The annual Scottish Cancer Conference was held in Glasgow on 18 November 2019. It was a unique gathering of organisations involved with cancer, including patients, pharmaceutical companies, clinicians and charities. It presented an opportunity to share, learn and network, as well as understand the latest developments in Scotland’s combined efforts to beat cancer.
This year the meeting focused on the outcomes of the National Cancer Diagnosis Audit and associated strategies to ensure patients across Scotland get access to new treatments.
Amy Capper and Daniel Cairns from the Patient Advocacy and Policy team share their conference highlights:
“My highlight was the analysis of the National Cancer Diagnosis Audit. The project was carried out to improve the understanding of patient pathways to cancer diagnosis in Scotland. It collected data from over 2,000 patients diagnosed with cancer in 2014 which was analysed to identify any significant differences in patient presentation, the route to diagnosis, primary care and diagnostic intervals, and to highlight avoidable delays. The results showed that 6% of all cancers were diagnosed by a screening programme, one in five by emergency presentation, but the majority by urgent GP referral. Of these urgent GP referrals, one in ten resulted in a myeloma diagnosis. Avoidable delays, which GPs reported at any point in the diagnostic pathway, were found in almost a third of all cases in the audit.
The analysis highlighted the value of real-world data on capturing delays in diagnosis and the potential for changes to current practice that could be made to improve patient outcomes. In myeloma, we know that emergency presentation is associated with advanced disease and significantly worse survival. At Myeloma UK, we are working towards developing solutions to diagnosis challenges in myeloma as we believe that myeloma patients have the same right to a timely diagnosis as patients with any other cancer.”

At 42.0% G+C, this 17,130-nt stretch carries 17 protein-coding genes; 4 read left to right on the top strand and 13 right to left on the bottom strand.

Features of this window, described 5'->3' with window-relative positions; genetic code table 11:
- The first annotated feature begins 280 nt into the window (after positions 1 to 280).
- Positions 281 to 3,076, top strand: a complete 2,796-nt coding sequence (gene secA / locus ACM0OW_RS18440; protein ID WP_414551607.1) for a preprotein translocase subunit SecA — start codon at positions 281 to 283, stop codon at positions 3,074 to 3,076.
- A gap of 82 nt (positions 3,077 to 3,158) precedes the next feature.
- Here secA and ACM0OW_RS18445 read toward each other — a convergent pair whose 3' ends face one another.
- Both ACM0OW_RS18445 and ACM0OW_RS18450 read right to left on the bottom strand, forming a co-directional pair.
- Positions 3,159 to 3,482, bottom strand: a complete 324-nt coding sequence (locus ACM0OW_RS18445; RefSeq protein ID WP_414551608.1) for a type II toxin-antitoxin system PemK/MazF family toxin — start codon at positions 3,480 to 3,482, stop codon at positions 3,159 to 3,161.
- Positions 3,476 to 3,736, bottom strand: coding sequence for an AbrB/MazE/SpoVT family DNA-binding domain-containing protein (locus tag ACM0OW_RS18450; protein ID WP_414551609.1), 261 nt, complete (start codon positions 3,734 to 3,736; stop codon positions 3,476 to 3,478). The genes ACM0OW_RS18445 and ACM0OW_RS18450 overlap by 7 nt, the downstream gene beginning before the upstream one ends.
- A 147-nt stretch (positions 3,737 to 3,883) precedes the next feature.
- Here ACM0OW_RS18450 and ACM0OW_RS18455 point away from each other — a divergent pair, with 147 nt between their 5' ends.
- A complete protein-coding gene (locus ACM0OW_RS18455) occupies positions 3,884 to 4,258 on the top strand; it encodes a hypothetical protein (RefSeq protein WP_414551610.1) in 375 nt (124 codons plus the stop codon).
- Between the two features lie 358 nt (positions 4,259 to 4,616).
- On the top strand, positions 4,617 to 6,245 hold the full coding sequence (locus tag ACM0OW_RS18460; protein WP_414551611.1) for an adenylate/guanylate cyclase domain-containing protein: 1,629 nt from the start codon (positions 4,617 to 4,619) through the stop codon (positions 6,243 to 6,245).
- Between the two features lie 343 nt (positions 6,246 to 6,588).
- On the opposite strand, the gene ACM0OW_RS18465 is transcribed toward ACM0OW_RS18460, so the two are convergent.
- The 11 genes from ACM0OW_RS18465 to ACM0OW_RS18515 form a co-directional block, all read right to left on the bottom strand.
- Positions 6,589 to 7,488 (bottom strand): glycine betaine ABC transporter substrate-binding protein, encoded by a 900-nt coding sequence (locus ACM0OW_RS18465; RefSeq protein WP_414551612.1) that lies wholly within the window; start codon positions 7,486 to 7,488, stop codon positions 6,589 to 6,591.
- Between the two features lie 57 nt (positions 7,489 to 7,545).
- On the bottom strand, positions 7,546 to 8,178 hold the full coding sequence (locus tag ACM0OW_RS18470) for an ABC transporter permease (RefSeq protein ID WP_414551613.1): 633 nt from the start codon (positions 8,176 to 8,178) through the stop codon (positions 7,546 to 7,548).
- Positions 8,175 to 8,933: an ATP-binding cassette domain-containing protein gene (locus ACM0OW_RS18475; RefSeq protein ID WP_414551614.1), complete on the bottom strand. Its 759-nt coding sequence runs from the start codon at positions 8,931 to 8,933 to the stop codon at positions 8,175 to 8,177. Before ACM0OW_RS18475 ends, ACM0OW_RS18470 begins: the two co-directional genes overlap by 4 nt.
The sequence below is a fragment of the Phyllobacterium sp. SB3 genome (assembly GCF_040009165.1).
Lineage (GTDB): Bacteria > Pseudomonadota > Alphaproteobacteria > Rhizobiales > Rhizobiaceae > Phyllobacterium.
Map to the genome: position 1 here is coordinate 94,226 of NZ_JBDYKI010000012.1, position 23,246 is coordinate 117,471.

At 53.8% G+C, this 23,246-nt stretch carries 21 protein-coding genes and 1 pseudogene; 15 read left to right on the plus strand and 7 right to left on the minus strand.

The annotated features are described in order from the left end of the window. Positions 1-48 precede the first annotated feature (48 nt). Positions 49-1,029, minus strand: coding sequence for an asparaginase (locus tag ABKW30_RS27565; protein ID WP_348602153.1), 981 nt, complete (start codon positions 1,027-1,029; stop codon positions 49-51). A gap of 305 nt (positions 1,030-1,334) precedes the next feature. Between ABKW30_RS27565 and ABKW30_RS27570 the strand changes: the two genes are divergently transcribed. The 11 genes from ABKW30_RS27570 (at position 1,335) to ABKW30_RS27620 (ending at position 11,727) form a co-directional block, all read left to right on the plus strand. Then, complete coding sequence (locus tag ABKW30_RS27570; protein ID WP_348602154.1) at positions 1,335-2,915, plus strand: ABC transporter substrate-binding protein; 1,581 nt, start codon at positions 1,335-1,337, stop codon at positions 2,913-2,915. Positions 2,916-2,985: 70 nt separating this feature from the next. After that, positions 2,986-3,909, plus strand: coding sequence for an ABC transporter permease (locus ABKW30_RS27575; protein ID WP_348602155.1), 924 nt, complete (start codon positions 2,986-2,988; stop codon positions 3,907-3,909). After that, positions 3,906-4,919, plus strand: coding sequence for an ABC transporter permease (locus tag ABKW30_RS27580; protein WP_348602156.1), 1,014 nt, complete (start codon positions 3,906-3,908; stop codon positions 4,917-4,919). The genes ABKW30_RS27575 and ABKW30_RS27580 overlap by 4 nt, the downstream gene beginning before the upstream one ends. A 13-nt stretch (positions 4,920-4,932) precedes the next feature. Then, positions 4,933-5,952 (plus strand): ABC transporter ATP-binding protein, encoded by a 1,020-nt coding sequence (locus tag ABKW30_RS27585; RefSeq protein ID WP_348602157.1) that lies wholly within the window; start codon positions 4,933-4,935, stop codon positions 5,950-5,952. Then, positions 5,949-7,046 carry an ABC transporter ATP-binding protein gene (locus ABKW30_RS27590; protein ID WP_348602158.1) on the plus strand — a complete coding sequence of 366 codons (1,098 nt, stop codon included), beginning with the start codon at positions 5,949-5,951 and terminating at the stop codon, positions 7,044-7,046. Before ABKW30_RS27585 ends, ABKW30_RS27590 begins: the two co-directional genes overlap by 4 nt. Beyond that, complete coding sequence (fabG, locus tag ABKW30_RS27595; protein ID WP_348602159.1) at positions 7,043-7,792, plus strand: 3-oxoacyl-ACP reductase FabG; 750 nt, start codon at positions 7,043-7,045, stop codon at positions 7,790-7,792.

“Two sessions stood out for me. One focused on access to new treatments across Scotland and the other on health service improvements. The first session was a panel discussion focused on the current landscape and the challenge to deliver access whilst managing uncertainty in clinical trial data and ensuring value for money. The speakers showed that since the reforms were made in 2016, approval for new cancer treatments at SMC has increased from 60% in 2015 to 85% in 2018. Furthermore, 87% of these approvals were informed by Patient and Clinician Engagement meetings which give a stronger voice to patients in the SMC decision-making process. The panel discussed future challenges to access including approvals for high-cost combination treatments and new technologies which will challenge the cost-effectiveness threshold set by the SMC.
The panel also emphasised the need to incorporate different types of data, suggesting that Scotland has a fantastic potential for the pioneering use of data and real-world evidence to inform decision making. NHS data tools such e-prescribing can be combined with patient-reported outcome measures (PROMs) to monitor patient outcomes and potentially move Scotland towards an outcomes-based payment system.
My second highlight was the launch of the Inquiry Report on Priorities for the Future of Cancer Services from the Cross Party Group (CPG) on Cancer. The report follows a pause in the current Cancer Strategy and aims to identify those priorities that the CPG recommends the Scottish Government consider implementing to improve cancer services. The findings of the report focused on workforce planning, unlocking the potential benefits of data and real-world evidence to enable data-led planning of cancer services, and the development of holistic cancer support services across Scotland.
These sessions reconfirmed the current and future challenges to cancer care in Scotland. They emphasised the need for patient-focused, data-led planning through the generation of new patient data and real-world evidence, which is a key focus for Myeloma UK. It is clear that access to new treatments and an informed, evidence led Cancer Strategy will be vital to improving patient outcomes in Scotland.”